Chowdhury Awarded $200K NSF Grant
ECE Associate Professor Kaushik Chowdhury was awarded a $200K NSF grant for "DeepBeam: Wirelessly chargeable portable batteries through energy beamforming."
Abstract Source: NSF
This PFI: AIR Technology Translation project focuses on translating a distributed wireless radio-frequency (RF) charging concept to a network-assisted battery replenishment system for small form-factor sensors and devices. This will result in the ability to charge small devices, such as cell phones, wirelessly, which will untether them from the constraints of cables and power sockets. The project, called DeepBeam, will ensure such IOT devices operate continuously, with minimum user involvement and battery-related maintenance downtimes, and enable an energy management network for the tens of billions of Internet of Things (IOT) devices that will be pervasively deployed over the next decade. Many safety-critical sensing and monitoring tasks increasingly rely on sensors in homes, industries and public areas, which make DeepBeam's innovation in wireless energy delivery an important area of investment. The project will result in a proof of concept network of multiple energy transmitters (ETs) and a high-efficiency energy harvesting circuit.
DeepBeam will incorporate the following unique features: (i) a software controller that optimally schedules wireless charging operations among the energy transmitters, and (ii) a circuit that can harvest energy in both the unlicensed and the cellular frequency bands. DeepBeam's design features provide the following advantages: 40-45% energy harvesting efficiency, charging radius of several tens of meters, and unconstrained charging in any spatial direction when compared to the leading competing wireless charging solutions in this market space.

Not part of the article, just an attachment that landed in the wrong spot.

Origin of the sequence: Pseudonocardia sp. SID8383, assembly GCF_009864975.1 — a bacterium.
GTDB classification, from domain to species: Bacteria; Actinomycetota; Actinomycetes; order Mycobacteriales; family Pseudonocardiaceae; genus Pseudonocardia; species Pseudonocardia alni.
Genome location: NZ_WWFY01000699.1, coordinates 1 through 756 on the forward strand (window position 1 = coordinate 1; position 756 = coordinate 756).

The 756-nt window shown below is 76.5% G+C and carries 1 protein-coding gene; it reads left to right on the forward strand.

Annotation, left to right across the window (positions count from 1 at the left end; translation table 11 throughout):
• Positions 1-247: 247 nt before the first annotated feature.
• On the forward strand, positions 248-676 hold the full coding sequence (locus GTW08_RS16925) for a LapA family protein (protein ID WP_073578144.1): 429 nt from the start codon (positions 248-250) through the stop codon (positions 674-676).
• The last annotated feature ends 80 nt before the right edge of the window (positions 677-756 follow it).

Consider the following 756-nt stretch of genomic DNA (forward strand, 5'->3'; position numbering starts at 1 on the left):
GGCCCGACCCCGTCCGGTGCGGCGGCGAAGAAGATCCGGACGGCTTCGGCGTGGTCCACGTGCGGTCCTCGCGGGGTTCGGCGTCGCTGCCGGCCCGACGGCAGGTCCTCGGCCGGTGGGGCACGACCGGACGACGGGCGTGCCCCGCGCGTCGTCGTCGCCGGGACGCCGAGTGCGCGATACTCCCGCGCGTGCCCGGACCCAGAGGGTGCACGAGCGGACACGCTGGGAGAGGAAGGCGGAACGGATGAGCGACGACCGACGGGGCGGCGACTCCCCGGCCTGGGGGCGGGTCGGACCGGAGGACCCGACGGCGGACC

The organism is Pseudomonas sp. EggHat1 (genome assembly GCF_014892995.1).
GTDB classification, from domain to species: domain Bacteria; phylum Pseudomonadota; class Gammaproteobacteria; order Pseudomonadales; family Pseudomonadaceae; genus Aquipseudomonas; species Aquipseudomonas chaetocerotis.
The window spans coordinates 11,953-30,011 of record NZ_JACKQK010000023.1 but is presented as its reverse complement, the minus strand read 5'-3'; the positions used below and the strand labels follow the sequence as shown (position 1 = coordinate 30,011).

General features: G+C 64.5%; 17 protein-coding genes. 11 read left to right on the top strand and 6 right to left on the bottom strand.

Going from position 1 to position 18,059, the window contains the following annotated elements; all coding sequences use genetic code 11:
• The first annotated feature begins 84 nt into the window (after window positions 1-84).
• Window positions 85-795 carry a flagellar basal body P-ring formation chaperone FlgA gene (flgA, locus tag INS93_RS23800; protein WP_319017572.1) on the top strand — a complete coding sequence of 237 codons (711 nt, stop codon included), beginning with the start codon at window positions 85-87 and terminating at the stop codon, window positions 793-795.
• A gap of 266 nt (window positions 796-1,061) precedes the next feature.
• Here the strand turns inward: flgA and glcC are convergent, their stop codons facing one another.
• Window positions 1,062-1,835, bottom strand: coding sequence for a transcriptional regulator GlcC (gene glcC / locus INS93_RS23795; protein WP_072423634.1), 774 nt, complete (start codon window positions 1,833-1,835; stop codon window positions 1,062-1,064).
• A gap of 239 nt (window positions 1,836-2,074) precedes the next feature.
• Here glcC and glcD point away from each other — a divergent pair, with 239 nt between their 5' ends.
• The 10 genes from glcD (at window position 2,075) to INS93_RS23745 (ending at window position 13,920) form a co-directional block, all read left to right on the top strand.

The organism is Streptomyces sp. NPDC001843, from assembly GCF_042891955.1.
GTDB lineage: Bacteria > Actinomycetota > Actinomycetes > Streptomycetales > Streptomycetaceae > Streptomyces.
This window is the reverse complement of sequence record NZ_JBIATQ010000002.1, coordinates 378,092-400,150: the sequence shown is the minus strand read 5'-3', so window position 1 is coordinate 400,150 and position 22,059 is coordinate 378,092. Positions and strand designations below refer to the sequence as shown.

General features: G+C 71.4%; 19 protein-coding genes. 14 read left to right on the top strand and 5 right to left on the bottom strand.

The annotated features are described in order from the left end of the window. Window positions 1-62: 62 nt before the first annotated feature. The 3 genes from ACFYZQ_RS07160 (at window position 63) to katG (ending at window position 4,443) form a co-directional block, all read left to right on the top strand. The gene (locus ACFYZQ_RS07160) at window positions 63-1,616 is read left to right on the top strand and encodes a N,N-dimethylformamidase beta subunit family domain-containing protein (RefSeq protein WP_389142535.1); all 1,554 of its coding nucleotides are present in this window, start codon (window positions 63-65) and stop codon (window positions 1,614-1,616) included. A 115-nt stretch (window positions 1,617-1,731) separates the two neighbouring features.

The project addresses the following technology gaps as it translates from research discovery toward commercial application: (i) Designing a beamforming algorithm based on channel estimation techniques to eliminate the need for continuous feedback from that device, so that the energy beams from multiple source points can be properly oriented with constructive energy interference at the target, (ii) Developing and fabricating an energy harvesting circuit that interfaces with off-the-shelf sensors and is also capable of aggregating the received energy over multiple spectrum bands, (iii) Devising a scheduling algorithm in the software controller that will decide the selection of the target receivers and the active duration of the charging beams based on the changing network needs. In addition, the personnel involved in this project, one post doctoral researcher and one graduate student, will receive innovation and technology translation experiences through jointly filed patents, writing invention disclosure documents and participating in commercialization activities.
The PFI team is strongly connected to the Northeastern Venture Mentoring Network (VMN) and the university's Center for Entrepreneurship Education that contribute mentoring support towards the technology translation goals of the project.